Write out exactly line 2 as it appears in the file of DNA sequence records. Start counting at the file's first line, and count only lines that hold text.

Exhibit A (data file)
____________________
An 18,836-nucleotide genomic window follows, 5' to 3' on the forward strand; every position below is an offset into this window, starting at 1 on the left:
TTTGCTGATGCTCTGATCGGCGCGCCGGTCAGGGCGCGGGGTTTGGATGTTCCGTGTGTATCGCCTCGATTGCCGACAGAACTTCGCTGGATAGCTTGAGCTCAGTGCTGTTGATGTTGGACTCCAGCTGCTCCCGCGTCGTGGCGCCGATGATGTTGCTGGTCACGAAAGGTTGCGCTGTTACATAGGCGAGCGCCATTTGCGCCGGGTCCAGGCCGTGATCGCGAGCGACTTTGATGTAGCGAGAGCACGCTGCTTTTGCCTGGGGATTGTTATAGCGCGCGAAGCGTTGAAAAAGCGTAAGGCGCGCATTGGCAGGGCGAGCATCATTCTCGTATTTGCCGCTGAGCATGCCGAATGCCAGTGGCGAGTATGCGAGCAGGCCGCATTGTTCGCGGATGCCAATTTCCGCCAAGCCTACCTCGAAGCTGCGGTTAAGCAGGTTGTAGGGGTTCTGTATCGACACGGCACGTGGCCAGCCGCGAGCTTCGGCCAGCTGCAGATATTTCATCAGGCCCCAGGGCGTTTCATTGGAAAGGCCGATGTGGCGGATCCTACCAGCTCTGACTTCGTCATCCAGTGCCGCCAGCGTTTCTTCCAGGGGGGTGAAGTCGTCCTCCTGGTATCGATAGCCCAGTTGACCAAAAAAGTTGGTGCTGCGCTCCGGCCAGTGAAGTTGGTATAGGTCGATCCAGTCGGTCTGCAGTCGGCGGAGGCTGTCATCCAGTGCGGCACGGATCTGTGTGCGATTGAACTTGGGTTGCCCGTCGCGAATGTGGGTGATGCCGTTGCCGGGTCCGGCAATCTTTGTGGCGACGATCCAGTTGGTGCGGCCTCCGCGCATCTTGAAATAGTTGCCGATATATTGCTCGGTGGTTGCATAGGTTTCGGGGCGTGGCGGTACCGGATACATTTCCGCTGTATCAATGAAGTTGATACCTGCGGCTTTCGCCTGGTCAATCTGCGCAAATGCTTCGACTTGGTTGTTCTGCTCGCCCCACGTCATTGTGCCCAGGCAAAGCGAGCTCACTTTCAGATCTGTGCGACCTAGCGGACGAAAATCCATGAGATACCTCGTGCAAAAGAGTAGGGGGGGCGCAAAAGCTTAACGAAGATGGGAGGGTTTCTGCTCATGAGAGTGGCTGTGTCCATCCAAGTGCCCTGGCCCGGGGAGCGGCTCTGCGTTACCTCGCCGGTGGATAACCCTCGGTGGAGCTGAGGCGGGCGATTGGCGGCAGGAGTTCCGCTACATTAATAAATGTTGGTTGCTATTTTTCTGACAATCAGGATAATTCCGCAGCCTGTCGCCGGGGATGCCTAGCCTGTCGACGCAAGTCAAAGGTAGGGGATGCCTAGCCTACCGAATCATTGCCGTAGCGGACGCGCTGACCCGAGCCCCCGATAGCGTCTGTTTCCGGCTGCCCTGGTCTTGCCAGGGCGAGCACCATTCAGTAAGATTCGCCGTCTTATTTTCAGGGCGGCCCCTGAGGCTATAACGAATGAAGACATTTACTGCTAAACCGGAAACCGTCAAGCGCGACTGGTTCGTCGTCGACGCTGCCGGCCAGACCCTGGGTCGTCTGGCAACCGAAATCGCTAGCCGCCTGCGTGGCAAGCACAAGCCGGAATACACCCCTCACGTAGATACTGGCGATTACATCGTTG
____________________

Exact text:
TTTGCTGATGCTCTGATCGGCGCGCCGGTCAGGGCGCGGGGTTTGGATGTTCCGTGTGTATCGCCTCGATTGCCGACAGAACTTCGCTGGATAGCTTGAGCTCAGTGCTGTTGATGTTGGACTCCAGCTGCTCCCGCGTCGTGGCGCCGATGATGTTGCTGGTCACGAAAGGTTGCGCTGTTACATAGGCGAGCGCCATTTGCGCCGGGTCCAGGCCGTGATCGCGAGCGACTTTGATGTAGCGAGAGCACGCTGCTTTTGCCTGGGGATTGTTATAGCGCGCGAAGCGTTGAAAAAGCGTAAGGCGCGCATTGGCAGGGCGAGCATCATTCTCGTATTTGCCGCTGAGCATGCCGAATGCCAGTGGCGAGTATGCGAGCAGGCCGCATTGTTCGCGGATGCCAATTTCCGCCAAGCCTACCTCGAAGCTGCGGTTAAGCAGGTTGTAGGGGTTCTGTATCGACACGGCACGTGGCCAGCCGCGAGCTTCGGCCAGCTGCAGATATTTCATCAGGCCCCAGGGCGTTTCATTGGAAAGGCCGATGTGGCGGATCCTACCAGCTCTGACTTCGTCATCCAGTGCCGCCAGCGTTTCTTCCAGGGGGGTGAAGTCGTCCTCCTGGTATCGATAGCCCAGTTGACCAAAAAAGTTGGTGCTGCGCTCCGGCCAGTGAAGTTGGTATAGGTCGATCCAGTCGGTCTGCAGTCGGCGGAGGCTGTCATCCAGTGCGGCACGGATCTGTGTGCGATTGAACTTGGGTTGCCCGTCGCGAATGTGGGTGATGCCGTTGCCGGGTCCGGCAATCTTTGTGGCGACGATCCAGTTGGTGCGGCCTCCGCGCATCTTGAAATAGTTGCCGATATATTGCTCGGTGGTTGCATAGGTTTCGGGGCGTGGCGGTACCGGATACATTTCCGCTGTATCAATGAAGTTGATACCTGCGGCTTTCGCCTGGTCAATCTGCGCAAATGCTTCGACTTGGTTGTTCTGCTCGCCCCACGTCATTGTGCCCAGGCAAAGCGAGCTCACTTTCAGATCTGTGCGACCTAGCGGACGAAAATCCATGAGATACCTCGTGCAAAAGAGTAGGGGGGGCGCAAAAGCTTAACGAAGATGGGAGGGTTTCTGCTCATGAGAGTGGCTGTGTCCATCCAAGTGCCCTGGCCCGGGGAGCGGCTCTGCGTTACCTCGCCGGTGGATAACCCTCGGTGGAGCTGAGGCGGGCGATTGGCGGCAGGAGTTCCGCTACATTAATAAATGTTGGTTGCTATTTTTCTGACAATCAGGATAATTCCGCAGCCTGTCGCCGGGGATGCCTAGCCTGTCGACGCAAGTCAAAGGTAGGGGATGCCTAGCCTACCGAATCATTGCCGTAGCGGACGCGCTGACCCGAGCCCCCGATAGCGTCTGTTTCCGGCTGCCCTGGTCTTGCCAGGGCGAGCACCATTCAGTAAGATTCGCCGTCTTATTTTCAGGGCGGCCCCTGAGGCTATAACGAATGAAGACATTTACTGCTAAACCGGAAACCGTCAAGCGCGACTGGTTCGTCGTCGACGCTGCCGGCCAGACCCTGGGTCGTCTGGCAACCGAAATCGCTAGCCGCCTGCGTGGCAAGCACAAGCCGGAATACACCCCTCACGTAGATACTGGCGATTACATCGTTG